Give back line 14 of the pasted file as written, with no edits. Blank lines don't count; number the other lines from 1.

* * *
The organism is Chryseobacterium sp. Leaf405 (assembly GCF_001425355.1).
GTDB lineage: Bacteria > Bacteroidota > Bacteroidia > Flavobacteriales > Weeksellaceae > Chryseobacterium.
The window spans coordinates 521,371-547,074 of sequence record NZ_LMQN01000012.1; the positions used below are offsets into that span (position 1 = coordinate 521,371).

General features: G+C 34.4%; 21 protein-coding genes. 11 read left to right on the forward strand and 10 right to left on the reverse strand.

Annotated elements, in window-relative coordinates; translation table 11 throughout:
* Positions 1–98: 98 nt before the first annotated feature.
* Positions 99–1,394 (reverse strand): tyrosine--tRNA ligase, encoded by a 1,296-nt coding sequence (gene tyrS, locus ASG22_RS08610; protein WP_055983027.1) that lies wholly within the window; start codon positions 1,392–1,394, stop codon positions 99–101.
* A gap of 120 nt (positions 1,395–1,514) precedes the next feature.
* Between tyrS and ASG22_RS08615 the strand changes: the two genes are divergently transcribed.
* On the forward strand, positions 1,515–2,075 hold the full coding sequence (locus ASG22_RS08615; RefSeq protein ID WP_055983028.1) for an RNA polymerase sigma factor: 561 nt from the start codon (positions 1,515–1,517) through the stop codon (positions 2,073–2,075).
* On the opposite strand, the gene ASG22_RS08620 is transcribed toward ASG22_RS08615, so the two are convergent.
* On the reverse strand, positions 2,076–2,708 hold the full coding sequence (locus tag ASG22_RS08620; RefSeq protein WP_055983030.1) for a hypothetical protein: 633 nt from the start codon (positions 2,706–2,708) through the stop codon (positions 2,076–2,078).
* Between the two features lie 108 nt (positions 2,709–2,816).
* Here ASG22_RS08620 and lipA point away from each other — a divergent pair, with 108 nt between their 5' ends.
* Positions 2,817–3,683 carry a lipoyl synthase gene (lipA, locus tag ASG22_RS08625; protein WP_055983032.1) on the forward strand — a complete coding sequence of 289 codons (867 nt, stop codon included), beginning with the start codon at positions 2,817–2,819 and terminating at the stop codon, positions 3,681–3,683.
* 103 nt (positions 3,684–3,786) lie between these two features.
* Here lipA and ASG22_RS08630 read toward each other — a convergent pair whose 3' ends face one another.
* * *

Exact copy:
* Here ASG22_RS08620 and lipA point away from each other — a divergent pair, with 108 nt between their 5' ends.